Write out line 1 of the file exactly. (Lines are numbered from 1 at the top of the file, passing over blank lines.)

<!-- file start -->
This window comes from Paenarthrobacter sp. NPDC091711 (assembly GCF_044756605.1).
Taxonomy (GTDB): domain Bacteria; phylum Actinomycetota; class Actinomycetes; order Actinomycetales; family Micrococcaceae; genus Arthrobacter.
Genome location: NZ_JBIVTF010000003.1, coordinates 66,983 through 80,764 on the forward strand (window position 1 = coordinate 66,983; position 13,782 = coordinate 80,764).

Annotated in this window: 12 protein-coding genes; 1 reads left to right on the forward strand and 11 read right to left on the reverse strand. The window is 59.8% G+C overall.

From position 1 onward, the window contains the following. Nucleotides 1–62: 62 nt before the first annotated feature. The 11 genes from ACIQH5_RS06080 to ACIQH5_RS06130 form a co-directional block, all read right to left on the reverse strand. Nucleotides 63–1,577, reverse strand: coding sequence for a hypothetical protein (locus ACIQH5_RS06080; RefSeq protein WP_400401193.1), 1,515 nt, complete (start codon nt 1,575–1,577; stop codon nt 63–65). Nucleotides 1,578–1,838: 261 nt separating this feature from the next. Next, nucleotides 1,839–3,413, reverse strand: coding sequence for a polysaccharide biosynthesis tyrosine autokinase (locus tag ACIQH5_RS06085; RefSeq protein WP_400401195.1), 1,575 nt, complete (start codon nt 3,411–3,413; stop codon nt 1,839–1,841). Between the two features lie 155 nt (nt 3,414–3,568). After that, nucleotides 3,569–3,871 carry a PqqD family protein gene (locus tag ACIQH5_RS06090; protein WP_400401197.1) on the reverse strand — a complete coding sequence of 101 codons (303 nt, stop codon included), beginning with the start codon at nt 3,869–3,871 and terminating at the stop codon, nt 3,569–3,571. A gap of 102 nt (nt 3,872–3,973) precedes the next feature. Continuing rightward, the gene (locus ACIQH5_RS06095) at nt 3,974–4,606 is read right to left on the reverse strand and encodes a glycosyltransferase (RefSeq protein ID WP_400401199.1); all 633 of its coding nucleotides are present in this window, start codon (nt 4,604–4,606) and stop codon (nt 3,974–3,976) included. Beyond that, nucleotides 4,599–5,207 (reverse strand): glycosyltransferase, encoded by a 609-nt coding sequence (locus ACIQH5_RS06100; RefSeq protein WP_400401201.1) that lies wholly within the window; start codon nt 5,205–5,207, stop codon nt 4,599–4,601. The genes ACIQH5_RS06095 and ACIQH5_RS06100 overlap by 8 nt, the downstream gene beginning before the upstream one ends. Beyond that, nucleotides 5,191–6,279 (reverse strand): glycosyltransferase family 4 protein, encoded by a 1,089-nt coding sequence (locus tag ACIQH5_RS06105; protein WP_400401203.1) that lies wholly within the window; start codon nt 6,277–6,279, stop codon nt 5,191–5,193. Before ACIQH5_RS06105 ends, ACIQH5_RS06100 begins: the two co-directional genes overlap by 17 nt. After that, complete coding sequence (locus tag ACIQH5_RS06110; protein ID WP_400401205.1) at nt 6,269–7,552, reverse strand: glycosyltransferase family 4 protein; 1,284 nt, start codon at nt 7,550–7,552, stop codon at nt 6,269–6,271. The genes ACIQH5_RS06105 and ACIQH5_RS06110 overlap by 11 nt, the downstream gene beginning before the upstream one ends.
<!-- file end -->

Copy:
This window comes from Paenarthrobacter sp. NPDC091711 (assembly GCF_044756605.1).